FUTURE INNOVATIONS Autonomous and unmanned vessels , robotics, and the use of drones are on the horizon
THE SHIP? By John R. Snyder, Publisher & Editor
R&D moves unmanned vessels and autonomous ships forward
mart ships, robotics, and drones have all emerged as topics of conversation over the last few years, as forward-thinking marine companies begin to assess how these new technologies will shape the business and economics of shipping in the future. While regulations still have a ways to catch up with the idea of unmanned and autonomous vessels, the technology is nearly at hand. Drones are already being tested for ship inspections and deliveries at sea and 3D printing for manufacturing parts at sea. Companies such as Wärtsilä are reinventing themselves to support the evolution of shipping in the digital age. To help in its reinvention, Wärtsilä acquired Eniram this past summer. The Helsinki-based company uses data analytics, modeling and optimization to help operators manage energy usage to reduce fuel consumption and improve their environmental footprints. Wärtsilä also relaunched its Wärtsilä
22 Marine Log // December 2016
Nacos Platinum platform of navigation, automation, and control systems. At SMM 2016 in Hamburg, Germany, this past September, Wärtsilä outlined several concepts of how emerging technologies could disrupt the traditional shipping model. One for the Starbucks crowd was a “bean-to-cup” concept that would use factory ships to transport coffee beans from South America to Europe and Asia. During the voyage, the beans would be processed and roasted into a consumer-ready product that would be available immediately upon the ship’s arrival in port. Now that would make a fresh cup of Joe! The “Java Express” concept is not so far-fetched given that freezer longliners already catch, process, prepare and package their catch before they arrive in port. Putting the coffee bean concept aside, Wärtsilä is actually supporting a project aimed at creating the world’s first autonomous marine transport system for the Baltic Sea by 2025.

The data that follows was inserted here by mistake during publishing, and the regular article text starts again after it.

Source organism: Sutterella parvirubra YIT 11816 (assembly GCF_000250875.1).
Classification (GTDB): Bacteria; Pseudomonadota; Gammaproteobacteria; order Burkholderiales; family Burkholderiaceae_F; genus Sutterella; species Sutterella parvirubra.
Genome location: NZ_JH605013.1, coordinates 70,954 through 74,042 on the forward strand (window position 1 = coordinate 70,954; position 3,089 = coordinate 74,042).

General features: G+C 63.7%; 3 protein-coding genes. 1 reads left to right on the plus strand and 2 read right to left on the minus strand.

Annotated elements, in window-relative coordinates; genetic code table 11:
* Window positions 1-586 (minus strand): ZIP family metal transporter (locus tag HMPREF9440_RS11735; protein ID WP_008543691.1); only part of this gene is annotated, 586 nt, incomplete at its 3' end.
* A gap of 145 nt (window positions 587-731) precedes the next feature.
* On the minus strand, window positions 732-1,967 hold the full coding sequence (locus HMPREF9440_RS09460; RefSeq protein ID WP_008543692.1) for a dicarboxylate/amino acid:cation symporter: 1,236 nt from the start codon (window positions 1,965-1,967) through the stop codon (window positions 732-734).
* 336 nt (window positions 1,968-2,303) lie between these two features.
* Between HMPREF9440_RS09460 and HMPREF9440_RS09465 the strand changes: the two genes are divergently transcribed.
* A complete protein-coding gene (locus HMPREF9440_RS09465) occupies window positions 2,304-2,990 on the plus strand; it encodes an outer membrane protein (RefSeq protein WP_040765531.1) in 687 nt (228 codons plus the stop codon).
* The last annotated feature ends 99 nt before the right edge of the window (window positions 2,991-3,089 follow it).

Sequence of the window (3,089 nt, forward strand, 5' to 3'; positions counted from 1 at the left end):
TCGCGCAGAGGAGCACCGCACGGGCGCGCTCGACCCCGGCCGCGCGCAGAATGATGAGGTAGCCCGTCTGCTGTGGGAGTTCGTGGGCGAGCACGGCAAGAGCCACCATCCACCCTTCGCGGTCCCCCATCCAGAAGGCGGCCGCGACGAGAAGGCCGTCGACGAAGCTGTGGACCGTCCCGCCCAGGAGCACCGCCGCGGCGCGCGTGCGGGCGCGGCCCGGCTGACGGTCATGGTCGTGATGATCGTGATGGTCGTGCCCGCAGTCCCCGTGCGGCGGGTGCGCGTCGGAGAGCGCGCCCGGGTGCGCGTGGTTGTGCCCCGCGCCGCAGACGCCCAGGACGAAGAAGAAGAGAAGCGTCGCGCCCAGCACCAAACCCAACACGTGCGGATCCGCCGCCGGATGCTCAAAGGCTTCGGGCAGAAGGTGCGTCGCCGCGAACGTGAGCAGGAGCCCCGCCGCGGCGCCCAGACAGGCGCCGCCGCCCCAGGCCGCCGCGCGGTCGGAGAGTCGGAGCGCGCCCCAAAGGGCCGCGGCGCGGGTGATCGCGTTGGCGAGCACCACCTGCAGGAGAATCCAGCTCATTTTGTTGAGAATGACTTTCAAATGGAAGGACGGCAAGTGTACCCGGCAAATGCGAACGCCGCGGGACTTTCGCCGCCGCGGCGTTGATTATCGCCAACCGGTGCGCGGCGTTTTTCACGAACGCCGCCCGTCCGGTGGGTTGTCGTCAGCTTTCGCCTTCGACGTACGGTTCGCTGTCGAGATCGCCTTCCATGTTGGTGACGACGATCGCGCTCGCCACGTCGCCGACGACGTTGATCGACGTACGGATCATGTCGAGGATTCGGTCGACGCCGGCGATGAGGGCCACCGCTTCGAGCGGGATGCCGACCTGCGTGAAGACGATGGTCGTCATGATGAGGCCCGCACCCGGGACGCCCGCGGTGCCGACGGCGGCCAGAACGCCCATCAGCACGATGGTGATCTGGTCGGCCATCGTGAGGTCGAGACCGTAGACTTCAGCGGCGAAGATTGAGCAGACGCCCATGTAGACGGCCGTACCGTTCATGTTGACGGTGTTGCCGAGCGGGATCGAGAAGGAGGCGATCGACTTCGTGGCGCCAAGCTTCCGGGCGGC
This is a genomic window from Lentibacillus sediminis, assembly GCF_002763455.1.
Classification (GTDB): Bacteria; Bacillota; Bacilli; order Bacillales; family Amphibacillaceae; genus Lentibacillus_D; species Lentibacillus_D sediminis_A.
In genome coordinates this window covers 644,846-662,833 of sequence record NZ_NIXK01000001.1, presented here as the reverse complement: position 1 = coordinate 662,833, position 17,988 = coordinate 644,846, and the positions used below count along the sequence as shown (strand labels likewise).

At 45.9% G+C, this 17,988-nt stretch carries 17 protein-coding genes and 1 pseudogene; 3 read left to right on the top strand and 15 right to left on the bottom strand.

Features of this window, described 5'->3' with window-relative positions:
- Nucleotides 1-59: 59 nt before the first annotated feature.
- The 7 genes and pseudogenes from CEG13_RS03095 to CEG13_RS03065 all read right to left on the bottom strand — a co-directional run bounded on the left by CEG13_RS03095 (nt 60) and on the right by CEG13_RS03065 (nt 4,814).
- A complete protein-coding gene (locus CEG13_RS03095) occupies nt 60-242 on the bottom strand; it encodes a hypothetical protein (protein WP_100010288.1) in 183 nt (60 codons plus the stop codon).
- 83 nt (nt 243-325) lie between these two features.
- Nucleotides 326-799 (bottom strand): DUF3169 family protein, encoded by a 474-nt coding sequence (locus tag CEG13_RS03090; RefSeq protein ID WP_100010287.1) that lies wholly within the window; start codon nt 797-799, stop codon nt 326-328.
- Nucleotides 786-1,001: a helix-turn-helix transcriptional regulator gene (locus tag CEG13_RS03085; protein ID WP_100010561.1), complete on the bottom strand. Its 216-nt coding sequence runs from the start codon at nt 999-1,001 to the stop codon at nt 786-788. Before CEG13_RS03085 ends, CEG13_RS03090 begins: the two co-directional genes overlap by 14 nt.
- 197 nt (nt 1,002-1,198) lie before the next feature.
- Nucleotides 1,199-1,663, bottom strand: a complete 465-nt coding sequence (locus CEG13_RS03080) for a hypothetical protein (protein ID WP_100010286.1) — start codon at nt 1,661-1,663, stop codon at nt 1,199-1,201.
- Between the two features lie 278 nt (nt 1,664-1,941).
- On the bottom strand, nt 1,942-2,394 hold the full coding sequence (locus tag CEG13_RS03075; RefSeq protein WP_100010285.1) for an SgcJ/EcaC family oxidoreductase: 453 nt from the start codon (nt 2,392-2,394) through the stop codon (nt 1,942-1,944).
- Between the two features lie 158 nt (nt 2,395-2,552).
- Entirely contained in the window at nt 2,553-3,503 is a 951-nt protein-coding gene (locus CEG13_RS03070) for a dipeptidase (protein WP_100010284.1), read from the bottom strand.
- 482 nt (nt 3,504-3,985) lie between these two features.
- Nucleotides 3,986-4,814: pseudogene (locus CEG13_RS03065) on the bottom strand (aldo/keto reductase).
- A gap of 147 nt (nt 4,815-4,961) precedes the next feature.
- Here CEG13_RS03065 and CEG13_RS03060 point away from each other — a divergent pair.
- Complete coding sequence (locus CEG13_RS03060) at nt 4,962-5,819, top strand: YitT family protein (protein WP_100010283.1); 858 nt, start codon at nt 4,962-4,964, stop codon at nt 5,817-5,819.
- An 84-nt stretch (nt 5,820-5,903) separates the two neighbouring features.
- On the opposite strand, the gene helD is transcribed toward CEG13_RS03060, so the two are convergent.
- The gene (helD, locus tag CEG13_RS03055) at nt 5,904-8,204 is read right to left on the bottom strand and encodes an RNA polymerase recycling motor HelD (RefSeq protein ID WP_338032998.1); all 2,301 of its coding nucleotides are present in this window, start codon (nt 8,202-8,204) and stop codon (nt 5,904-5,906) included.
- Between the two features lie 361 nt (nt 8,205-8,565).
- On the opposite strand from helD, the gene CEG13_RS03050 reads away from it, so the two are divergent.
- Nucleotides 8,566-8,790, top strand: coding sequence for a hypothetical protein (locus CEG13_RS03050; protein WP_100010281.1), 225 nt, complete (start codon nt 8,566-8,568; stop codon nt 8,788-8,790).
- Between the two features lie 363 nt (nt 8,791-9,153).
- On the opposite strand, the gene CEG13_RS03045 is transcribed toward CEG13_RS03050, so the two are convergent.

The first applications would be for cargo ships and freight transportation. The program is being largely financed by Tekes, the Finnish Funding Agency for innovation, and the ecosystem platform is being handled by DIMECC, a leading breakthrough oriented co-creation ecosystem provider. The main corporate investors in the program, apart from Wärtsilä, are Rolls-Royce, Cargotec, Ericsson, Meyer Turku, and Tieto.
Rolls-Royce, VTT Strike Deal Rolls-Royce is also taking advantage of the development of autonomous ship applications through the Advanced Autonomous Waterborne Applications (AAWA) partnership. Its commercial partners in AAWA include ship designer Deltamarin, satcom technology company Inmarsat, class society DNV GL, and ship design and ship operation software developer NAPA (owned by ClassNK). Finnish academia is also supporting the effort, with VTT Technical Research